With IA Solar Tax Credit Expiring, Focus on Backlog of Payments | News


(KMAland) – Iowa’s tax credit for installing solar power systems is no longer in place, but lawmakers still face pressure to provide payments to those who were on a list waiting.

The credit was allowed to expire at the end of 2021 – and with money set aside for residential installments already spent, those who applied but weren’t paid were out of luck.

The Iowa Department of Revenue says more than 1,400 requests were ultimately refused. But Nick Summers – policy organizing assistant at the Center for Rural Affairs – said these landlords had each made a substantial investment, hoping it would be matched by credit.

“The state isn’t living up to its end of the deal,” Summers said. “And we know the state has the wherewithal to pay for that, because the state of Iowa is sitting on a $1.2 billion surplus.”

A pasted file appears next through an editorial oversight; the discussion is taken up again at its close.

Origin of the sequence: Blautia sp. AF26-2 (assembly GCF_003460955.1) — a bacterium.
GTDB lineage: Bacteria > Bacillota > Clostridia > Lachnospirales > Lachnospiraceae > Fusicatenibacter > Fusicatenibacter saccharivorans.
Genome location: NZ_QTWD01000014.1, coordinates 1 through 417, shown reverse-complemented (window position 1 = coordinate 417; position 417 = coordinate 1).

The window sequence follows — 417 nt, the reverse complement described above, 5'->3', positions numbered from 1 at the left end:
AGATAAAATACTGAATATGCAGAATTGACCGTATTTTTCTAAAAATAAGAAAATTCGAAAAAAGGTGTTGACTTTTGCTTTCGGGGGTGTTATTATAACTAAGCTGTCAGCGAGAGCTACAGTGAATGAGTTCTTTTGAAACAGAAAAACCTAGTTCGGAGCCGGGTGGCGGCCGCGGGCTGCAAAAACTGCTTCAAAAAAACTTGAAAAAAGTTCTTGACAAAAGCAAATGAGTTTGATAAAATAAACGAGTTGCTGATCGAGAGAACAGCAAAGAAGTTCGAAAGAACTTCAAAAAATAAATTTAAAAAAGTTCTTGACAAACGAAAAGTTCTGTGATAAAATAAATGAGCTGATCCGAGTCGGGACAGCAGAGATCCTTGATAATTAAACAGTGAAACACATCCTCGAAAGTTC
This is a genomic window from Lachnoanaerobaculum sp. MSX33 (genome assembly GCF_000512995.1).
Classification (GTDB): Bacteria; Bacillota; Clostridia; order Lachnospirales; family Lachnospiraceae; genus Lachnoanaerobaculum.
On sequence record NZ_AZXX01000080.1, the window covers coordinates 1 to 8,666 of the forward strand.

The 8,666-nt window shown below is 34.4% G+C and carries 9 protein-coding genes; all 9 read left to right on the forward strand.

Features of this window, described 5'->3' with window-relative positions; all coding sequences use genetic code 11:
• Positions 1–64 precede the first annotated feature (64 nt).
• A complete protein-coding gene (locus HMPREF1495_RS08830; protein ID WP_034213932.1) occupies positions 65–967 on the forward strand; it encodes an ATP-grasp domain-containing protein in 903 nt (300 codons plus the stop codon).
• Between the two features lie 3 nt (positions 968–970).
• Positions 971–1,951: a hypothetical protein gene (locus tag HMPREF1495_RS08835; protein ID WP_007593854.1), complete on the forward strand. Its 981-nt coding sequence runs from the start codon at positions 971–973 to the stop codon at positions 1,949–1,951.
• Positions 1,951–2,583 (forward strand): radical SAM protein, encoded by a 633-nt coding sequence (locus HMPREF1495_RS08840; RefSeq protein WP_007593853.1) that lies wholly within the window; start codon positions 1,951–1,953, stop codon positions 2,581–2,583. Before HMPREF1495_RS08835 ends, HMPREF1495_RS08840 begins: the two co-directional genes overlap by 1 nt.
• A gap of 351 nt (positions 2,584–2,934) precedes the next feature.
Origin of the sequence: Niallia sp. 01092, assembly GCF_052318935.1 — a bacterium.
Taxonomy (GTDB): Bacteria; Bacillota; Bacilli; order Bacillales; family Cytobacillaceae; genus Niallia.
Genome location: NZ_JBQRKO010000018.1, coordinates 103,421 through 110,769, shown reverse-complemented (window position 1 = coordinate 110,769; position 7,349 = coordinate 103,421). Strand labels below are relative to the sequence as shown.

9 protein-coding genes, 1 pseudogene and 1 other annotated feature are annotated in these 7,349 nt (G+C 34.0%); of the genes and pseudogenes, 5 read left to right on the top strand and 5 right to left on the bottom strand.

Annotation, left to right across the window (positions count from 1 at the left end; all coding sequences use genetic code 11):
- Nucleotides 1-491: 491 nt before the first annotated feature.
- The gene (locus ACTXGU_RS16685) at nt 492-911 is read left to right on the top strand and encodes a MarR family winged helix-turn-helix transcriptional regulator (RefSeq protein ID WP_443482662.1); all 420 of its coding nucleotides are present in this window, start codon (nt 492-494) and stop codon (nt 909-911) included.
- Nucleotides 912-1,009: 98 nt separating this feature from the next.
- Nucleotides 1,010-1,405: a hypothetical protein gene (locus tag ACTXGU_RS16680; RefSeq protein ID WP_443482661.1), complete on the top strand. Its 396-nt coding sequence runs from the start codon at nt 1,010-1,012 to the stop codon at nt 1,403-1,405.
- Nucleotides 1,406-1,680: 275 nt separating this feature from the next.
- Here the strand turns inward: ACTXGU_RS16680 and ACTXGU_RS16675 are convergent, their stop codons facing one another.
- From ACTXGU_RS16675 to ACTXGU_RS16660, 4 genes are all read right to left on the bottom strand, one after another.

This estimate of the surplus was released in the fall, and larger numbers are now being presented as the legislative session begins.

The credit for installing a residential solar system averaged $3,200, with an average installation cost of over $25,000. During the debate over extending the credit, Republican lawmakers suggested it did not align with the need to implement broader tax relief.

Slater resident Lee Tesdell had received credits for solar power installations on his farm, although he had to go to court to get the second payout. He called the abolition of payments “short-sighted”, noting that gains in renewable energy cannot come from large wind and solar farms alone.

“It seems to me that the state would be wise to encourage the distributed type,” Tesdell said, “so that individuals can make some of their own electricity at home.”

He said that, combined with federal credits, the Iowa refunds covered a significant portion of his investments.

Meanwhile, the state says companies on the waiting list will still get their credits, but no new projects can be added.

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